Canon announces EOS-1D C DSLR to the delight of professional videographers


EOS-1D X was Canon’s latest flagship DSLR camera but today, there’s a new-and-improved version of it in town. The recently announced EOS-1D C is a bumped-up version of the formidable EOS-1D X. What else is there to improve on, you ask? A lot actually – and to the delight of cinematographers. Although it was an impressive release for both photographers and videographers alike, the new EOS-1D C is better suited for taking videos.

1920 x 1080 pixels is the maximum video resolution that EOS-1D X is capable of shooting. Canon turns it up several notches higher with EOS-1D C as it can capture 4K videos at 4096 x 2160 resolution. High-resolution recording is done at a 24p frame rate with 8-bit Motion JPEG compression. When throttled to 1080p mode, videos are captured at 60fps which is twice more than what EOS-1D X can do.

The HDMI terminal is still intact just like in EOS-1D X. This port allows users to record videos on external sources. Canon also kept the dual-CF card slots in the new model so 4K videos can be recorded on and played from CF cards. Other specs remain unchanged too. For example, EOS-1D C still has the same 18.1-megapixel full-frame CMOS sensor, dual DIGIC 5+ processors, and a continuous shooting speed which maxes out at 14fps when mirror is locked up. I guess you can say they are still the same cameras, except 1D C takes videos with exceptional quality.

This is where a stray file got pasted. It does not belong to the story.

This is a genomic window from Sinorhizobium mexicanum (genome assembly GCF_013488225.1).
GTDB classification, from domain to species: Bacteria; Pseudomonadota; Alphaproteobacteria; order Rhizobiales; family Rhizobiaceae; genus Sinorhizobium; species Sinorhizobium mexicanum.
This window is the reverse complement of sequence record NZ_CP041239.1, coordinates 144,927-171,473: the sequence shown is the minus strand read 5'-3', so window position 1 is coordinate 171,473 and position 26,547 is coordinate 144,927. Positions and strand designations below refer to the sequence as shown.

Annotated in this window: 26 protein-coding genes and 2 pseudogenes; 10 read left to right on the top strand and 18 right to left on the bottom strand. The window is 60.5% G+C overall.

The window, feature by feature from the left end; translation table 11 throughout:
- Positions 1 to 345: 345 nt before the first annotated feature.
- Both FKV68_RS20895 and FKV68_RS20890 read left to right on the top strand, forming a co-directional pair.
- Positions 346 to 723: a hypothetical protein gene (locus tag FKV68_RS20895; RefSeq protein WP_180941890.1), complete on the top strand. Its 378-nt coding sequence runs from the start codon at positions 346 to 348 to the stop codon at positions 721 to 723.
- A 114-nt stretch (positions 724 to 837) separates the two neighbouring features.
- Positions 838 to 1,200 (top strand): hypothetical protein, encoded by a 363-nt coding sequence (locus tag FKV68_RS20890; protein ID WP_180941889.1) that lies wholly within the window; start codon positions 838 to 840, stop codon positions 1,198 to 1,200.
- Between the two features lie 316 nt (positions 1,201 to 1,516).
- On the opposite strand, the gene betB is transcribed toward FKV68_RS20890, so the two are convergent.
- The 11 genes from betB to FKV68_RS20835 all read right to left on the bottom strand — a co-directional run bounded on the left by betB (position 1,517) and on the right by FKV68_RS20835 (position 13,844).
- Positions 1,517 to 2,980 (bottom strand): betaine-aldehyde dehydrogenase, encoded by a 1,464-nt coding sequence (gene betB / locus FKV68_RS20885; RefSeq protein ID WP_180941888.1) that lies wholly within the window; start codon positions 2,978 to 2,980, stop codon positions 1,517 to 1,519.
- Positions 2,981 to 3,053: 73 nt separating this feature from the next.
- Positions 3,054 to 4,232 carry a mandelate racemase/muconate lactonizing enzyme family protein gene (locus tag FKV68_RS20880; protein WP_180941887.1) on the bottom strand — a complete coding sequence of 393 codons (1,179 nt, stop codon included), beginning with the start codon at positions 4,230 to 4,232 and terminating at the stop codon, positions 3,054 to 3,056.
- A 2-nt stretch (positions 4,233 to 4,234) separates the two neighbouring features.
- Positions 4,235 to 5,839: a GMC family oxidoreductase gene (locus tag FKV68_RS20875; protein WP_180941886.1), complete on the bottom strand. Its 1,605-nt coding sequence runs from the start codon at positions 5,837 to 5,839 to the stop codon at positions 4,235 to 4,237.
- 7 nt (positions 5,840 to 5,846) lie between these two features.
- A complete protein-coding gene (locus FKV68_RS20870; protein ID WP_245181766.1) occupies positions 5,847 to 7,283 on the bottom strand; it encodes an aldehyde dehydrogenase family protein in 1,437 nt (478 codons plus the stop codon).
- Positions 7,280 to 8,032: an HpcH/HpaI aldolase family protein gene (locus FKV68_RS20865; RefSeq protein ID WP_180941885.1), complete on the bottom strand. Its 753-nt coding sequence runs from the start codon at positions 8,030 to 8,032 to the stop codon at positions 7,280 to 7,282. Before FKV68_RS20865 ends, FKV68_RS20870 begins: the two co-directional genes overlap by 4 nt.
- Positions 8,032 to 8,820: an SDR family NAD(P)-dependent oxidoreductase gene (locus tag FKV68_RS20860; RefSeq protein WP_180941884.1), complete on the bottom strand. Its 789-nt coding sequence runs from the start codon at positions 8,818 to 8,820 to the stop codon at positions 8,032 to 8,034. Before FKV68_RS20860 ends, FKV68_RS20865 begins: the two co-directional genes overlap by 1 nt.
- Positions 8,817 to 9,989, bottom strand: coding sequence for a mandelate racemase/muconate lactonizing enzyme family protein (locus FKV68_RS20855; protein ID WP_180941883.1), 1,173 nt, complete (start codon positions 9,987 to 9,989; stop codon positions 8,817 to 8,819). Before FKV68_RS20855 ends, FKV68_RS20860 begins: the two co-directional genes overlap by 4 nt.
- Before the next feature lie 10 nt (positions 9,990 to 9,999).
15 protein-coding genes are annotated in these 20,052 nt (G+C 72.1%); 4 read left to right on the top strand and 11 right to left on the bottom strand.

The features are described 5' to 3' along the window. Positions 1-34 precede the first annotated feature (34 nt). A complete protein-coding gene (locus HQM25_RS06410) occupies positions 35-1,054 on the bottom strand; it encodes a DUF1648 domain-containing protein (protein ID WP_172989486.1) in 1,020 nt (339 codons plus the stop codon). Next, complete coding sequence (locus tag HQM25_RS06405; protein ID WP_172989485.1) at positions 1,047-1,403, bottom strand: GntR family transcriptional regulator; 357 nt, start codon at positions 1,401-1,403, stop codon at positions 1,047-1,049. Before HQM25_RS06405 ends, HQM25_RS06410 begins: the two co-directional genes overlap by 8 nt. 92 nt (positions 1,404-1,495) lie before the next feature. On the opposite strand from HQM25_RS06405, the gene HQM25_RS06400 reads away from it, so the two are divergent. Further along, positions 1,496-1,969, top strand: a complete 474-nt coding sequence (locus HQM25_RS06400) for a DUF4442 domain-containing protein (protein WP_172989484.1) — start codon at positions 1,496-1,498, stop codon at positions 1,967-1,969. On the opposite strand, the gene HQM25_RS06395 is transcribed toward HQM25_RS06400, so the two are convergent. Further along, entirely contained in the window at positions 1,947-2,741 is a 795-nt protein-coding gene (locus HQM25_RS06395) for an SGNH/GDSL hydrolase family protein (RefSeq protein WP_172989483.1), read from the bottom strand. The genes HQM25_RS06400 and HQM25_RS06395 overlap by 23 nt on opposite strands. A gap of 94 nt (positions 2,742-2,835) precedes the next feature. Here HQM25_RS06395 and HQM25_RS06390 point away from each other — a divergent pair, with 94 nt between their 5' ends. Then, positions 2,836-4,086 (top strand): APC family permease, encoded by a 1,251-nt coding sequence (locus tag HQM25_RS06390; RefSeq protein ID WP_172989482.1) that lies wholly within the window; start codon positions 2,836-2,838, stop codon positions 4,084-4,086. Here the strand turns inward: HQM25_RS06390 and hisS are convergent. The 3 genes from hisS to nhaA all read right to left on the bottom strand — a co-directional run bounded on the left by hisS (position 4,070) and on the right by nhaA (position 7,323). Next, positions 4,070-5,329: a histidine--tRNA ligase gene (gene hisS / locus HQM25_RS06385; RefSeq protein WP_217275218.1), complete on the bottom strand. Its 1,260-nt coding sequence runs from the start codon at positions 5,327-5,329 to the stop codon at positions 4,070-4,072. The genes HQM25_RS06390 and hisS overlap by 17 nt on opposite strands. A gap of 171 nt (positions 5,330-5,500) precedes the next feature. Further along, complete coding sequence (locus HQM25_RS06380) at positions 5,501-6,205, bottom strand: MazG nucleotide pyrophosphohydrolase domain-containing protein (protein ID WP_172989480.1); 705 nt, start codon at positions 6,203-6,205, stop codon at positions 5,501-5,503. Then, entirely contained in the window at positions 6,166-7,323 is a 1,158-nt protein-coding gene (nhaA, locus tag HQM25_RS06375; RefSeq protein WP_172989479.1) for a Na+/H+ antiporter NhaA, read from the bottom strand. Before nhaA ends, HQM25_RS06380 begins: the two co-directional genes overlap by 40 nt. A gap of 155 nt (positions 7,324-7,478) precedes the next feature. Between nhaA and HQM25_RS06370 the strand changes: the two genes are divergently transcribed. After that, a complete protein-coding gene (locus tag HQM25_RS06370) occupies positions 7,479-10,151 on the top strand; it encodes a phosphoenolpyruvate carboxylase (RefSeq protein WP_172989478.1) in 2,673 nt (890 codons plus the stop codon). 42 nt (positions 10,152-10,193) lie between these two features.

EOS-1D C calls out for an expensive price tag given its superior video-capturing qualities. That’s why its body sells for $15,000 in the US. All Canon EF lenses are compatible with it and that’ll cost you thousands more. Since most of its specs are similar to EOS-1D X, we only recommend it for professional videographers who need its specs. Professional photographers, on the other hand, are better off with EOS-1D X which costs $6,800.

EOS 5D Mark III is a cheaper alternative to both high-end DSLR cameras offered by Canon. It caters to pros and amateurs alike – especially those on a tight budget. Continuous shooting is limited to 6 fps but it does have a 22.3-megapixel full-frame CMOS sensor, DIGIC 5+ image processing, full HD video recording, and dual card slots (CF and SD). The body of 5D Mark III retails for $3500.


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